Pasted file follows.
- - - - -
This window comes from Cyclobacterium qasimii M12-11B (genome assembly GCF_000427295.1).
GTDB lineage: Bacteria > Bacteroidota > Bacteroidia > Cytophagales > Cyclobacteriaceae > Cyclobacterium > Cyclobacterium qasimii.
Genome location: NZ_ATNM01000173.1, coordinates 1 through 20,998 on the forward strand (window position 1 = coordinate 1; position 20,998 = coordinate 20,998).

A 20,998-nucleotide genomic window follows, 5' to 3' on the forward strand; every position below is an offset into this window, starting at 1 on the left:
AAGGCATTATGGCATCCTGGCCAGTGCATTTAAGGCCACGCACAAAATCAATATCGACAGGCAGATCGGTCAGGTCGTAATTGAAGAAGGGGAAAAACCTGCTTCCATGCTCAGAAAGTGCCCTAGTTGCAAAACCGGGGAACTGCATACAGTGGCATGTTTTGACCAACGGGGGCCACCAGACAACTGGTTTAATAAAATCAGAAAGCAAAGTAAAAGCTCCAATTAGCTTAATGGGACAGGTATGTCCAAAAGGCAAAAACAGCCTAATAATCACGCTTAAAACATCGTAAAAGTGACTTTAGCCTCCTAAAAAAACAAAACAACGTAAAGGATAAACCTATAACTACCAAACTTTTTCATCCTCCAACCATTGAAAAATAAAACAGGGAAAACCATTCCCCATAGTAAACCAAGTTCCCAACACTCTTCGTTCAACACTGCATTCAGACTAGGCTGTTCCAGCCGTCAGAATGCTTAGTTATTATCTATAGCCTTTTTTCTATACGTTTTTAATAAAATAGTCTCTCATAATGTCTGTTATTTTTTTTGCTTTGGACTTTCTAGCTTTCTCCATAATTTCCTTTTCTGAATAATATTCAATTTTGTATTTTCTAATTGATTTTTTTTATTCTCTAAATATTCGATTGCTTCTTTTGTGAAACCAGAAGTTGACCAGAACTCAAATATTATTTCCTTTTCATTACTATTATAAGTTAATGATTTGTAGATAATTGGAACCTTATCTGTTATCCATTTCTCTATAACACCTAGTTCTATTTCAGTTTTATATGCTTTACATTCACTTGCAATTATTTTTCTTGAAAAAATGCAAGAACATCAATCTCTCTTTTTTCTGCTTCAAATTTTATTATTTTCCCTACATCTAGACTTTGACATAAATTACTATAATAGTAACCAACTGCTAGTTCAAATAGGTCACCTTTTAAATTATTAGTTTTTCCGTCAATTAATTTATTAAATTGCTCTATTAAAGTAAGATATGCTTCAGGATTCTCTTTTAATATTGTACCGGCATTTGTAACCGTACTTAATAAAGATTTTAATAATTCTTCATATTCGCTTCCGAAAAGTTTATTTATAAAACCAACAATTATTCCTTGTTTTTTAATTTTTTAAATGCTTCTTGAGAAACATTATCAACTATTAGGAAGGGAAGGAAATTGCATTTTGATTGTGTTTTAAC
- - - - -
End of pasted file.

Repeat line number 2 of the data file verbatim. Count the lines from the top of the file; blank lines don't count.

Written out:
GTDB lineage: Bacteria > Bacteroidota > Bacteroidia > Cytophagales > Cyclobacteriaceae > Cyclobacterium > Cyclobacterium qasimii.